‘Don’t Dump the Infiltrators on Us’

An interview with community activist Eli Mizrahi, organizer of a demonstration against African refugees in south Tel Aviv.

Kiryat Shalom Activist Committee 521 (photo credit: Ben Hartman)
Kiryat Shalom Activist Committee 521
(photo credit: Ben Hartman)
EVEN THE QUESTION MAKES him angry. “Don’t use that word! How can you ask me if I’m a racist?” Eli Mizrahi demands. “We don’t call them names, we don’t care where they are from or what the color of their skin is. They just shouldn’t be here.”
Mizrahi, 70, is short and strong, with a dark complexion, even darker eyes and still-full silver white hair. His thick hands grab the steering wheel tightly as he drives through south Tel Aviv, gesturing to demonstrate how the African infiltrators have, he accuses, taken over the poor and working class neighborhoods.
Aretired bank clerk, Mizrahi is chair of the “Kiryat Shalom Activists’ Committee,” an adhoc group nurtured by the municipality. He heads the local Scouts chapter, he volunteers with the Magen David Adom ambulance service, collects used clothing to hand out to the poor, provides free financial advice to the elderly, and puts in several weekly shifts at the local soup kitchen. And he was the organizer of the December 21 demonstration against the Africans.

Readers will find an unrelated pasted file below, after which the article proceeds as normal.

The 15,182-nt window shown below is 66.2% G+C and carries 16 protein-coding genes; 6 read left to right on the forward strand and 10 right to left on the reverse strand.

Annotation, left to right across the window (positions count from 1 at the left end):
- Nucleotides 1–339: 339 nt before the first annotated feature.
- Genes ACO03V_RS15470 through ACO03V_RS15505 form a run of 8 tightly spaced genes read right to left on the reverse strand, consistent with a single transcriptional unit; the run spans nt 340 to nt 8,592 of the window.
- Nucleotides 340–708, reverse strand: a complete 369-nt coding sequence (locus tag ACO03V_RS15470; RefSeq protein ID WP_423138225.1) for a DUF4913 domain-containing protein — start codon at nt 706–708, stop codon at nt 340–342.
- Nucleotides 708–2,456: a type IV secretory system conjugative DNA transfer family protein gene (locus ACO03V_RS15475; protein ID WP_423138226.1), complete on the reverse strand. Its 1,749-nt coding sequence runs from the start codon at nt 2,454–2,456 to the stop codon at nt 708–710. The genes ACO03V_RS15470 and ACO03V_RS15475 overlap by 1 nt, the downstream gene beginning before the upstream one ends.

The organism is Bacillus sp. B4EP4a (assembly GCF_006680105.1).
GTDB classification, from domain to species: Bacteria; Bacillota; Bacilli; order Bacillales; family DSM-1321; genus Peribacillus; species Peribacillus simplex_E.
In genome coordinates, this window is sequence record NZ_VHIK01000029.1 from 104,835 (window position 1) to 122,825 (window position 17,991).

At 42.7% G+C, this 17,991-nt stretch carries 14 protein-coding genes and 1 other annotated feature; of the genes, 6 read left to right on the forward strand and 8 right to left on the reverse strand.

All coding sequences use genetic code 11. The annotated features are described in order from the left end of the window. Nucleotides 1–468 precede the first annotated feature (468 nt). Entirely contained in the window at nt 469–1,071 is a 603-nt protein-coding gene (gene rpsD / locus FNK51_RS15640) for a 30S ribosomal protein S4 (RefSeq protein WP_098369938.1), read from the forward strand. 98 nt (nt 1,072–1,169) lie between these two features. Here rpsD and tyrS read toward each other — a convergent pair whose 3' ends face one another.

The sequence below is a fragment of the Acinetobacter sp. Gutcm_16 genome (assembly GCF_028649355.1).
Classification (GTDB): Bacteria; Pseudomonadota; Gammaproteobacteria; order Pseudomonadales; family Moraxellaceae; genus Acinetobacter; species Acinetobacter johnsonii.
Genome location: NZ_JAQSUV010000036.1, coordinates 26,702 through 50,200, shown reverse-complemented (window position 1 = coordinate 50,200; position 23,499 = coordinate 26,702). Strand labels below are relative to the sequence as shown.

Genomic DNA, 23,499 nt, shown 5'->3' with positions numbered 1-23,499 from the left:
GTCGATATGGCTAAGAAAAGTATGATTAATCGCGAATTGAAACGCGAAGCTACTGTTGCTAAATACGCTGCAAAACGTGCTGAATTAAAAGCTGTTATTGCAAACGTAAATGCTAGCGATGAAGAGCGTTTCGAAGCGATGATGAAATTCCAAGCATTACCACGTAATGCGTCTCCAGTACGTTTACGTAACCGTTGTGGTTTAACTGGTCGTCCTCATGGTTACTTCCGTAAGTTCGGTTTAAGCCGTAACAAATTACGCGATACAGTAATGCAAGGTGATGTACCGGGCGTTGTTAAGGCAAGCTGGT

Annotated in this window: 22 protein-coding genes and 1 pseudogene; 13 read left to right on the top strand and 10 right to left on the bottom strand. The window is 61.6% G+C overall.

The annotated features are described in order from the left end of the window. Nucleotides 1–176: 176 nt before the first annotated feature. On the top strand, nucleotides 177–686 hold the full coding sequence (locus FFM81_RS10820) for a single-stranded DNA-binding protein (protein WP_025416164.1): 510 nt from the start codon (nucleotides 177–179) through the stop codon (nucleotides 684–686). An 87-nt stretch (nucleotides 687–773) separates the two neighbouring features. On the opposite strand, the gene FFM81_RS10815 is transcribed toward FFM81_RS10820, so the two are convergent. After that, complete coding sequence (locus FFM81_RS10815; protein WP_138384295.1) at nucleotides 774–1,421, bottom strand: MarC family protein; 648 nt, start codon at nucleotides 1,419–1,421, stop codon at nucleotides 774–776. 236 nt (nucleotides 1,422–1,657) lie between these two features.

The neighborhoods of south Tel Aviv are filled with low-rise houses built hastily and cheaply in the 1950s and 1960s for the mainly Sephardi immigrants. The residents today are still largely Sephardi, traditionally religious, socially conservative and economically vulnerable. Although no hard data is available, officials estimate that as many as 10,000 Africans have settled in these gritty neighborhoods, drawn by the relatively cheap rents and low-wage, under-the-table jobs.
He points to a group of young men standing listlessly on a street corner. “Look at that.
Just look,” he repeats. “These infiltrators will steal anything that isn’t bolted down – and I don’t blame them. They have to steal – it’s the only way they can survive. They’ll steal a bicycle and sell it for a few pennies, just to have something to eat.”
He refers to all of the Africans as infiltrators, although many are probably asylum seekers or refugees.
“It doesn’t matter what they’re called,” he says. “They’re here illegally, so they are infiltrators.
And we aren’t the ones to take care of them. We have our own problems here – unemployment, crime, poverty. God almighty! Let the government take care of them, let the UN take care of them. Let the Arab countries take care of them. But we can’t.
“Why don’t they build a fence that would keep them out – we should put soldiers there and not let them infiltrate into our country. Are we such a rich and independent country that we can just keep taking them in?” He drives along the congested divided roadway that runs through the area. “Look, do you see over there, in that park? They have nowhere to live, no money, so they sleep outside in the public gardens. Over the past two years, the municipality has made beautiful gardens for us. But instead of beautiful green lawns, we see piles of black men and women. “They use our hallways as latrines – what choice do they have?”